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Fennel

Sweet anise

Umbelliferae Foeniculum vulgare Mill.

Source: Magness et al. 1971

The condiment fennel is closely related to the vegetable Florence fennel. The plant is an herbaceous perennial, which may be grown as an annual. However, it yields more seed the second and succeeding years. The leaves are pinnate, greatly compounded, and glabrous, with ultimate segments threadlike. The flower head is large. Fresh young leaves and stems are minced and added to sauces used as flavoring in puddings, soups, and with fish. The seeds are the main item of commerce. They are used in cookery, confections, and liquors. Volatile oil from the seeds is used in toilet articles. Seeds are small and oblong. The seed heads are cut and dried before threshing.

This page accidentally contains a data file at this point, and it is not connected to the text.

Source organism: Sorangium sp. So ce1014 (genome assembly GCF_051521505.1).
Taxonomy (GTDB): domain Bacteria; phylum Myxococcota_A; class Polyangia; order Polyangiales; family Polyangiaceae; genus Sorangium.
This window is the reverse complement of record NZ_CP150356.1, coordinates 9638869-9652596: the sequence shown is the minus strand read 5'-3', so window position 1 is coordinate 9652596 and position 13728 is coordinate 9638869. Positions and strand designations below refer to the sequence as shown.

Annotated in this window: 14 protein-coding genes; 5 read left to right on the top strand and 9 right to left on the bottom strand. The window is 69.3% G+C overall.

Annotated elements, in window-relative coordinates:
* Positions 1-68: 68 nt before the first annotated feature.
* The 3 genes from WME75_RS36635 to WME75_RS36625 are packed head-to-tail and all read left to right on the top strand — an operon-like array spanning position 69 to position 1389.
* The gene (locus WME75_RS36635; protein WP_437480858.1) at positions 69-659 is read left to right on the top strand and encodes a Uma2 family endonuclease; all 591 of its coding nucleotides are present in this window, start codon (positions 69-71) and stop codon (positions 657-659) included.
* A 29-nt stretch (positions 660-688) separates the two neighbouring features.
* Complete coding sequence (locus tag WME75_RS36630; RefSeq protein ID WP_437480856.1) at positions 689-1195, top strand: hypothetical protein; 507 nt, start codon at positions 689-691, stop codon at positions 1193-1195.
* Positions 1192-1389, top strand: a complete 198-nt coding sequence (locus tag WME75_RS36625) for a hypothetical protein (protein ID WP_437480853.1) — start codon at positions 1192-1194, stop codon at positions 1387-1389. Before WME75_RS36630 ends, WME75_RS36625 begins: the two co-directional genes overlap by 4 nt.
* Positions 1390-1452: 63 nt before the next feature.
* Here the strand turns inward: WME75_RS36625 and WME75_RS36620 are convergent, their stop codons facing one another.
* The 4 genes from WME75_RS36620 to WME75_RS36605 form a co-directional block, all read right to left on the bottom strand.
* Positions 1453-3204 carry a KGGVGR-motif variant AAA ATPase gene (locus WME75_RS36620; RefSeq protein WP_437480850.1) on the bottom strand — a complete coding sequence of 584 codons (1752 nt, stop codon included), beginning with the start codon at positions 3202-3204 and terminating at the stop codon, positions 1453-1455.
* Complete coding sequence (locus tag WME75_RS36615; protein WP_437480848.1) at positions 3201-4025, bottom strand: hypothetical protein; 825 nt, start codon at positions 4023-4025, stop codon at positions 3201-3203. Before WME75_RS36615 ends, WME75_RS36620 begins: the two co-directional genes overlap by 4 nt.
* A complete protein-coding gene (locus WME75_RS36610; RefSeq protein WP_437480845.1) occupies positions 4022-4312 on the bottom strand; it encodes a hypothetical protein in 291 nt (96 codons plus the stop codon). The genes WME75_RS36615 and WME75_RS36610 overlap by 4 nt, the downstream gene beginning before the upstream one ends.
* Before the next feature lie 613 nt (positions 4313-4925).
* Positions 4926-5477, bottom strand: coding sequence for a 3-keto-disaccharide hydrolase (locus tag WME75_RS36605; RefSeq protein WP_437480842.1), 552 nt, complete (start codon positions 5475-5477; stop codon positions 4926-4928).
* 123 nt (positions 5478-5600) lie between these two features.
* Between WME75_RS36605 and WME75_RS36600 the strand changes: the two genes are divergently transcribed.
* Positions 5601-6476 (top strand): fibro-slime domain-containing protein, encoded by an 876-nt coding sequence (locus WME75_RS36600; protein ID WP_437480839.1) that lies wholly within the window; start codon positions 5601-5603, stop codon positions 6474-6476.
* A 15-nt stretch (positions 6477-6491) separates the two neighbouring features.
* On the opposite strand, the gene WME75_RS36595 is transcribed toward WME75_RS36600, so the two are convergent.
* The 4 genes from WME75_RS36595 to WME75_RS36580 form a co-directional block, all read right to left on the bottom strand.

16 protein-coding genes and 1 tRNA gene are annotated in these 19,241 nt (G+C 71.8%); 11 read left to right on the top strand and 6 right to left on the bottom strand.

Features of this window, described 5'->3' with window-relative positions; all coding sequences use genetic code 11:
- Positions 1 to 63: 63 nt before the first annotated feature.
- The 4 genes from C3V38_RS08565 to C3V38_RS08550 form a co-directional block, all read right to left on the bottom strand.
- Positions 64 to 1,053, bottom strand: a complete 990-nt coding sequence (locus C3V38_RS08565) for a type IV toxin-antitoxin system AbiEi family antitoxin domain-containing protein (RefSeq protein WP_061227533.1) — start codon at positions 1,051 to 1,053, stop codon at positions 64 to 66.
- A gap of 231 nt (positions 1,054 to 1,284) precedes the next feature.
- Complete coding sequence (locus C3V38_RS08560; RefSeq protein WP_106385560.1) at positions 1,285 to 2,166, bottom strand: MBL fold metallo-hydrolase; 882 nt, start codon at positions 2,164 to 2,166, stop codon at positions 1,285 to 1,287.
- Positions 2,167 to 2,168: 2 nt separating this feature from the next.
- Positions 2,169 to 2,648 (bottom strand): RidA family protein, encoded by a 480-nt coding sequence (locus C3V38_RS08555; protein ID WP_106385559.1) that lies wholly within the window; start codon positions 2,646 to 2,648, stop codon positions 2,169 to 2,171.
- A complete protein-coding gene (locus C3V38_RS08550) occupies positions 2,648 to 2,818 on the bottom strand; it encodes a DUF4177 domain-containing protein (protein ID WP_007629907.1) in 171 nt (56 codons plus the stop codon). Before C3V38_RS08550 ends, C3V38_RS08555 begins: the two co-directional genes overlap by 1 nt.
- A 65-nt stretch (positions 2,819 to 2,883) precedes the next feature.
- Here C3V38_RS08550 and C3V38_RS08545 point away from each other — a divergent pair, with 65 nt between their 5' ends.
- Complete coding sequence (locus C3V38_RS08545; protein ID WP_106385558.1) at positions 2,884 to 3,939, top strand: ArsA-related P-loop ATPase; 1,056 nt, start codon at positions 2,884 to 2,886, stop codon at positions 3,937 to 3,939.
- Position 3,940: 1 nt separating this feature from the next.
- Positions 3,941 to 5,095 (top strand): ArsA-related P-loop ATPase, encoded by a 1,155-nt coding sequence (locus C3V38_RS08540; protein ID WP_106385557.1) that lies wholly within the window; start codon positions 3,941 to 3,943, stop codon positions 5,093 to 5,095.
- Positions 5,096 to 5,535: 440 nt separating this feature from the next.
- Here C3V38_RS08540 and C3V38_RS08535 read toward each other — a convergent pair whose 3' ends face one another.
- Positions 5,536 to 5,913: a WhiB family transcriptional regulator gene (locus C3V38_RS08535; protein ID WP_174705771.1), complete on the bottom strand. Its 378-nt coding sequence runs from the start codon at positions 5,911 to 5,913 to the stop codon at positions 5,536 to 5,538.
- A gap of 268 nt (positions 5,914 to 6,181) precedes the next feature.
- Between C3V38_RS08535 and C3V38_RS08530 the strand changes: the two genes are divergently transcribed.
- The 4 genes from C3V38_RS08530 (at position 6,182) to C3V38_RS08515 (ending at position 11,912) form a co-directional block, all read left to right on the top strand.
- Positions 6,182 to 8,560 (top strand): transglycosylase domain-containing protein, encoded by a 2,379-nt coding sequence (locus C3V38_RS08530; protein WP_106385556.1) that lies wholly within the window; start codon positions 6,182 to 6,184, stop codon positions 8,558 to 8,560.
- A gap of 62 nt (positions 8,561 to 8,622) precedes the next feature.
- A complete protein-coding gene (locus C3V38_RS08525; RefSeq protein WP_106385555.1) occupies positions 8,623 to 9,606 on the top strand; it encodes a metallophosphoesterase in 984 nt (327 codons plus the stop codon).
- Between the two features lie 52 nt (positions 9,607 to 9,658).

Season, start of growth to harvest: 3 to 4 months.

Production in U.S.: 21 acres reported, 1954 census.

Use: Flavoring in cookery, liquors.

Part of plant utilized: Seed and oil from seed in commerce. Leaves and young stems locally.


Last update February 18, 1999 by ch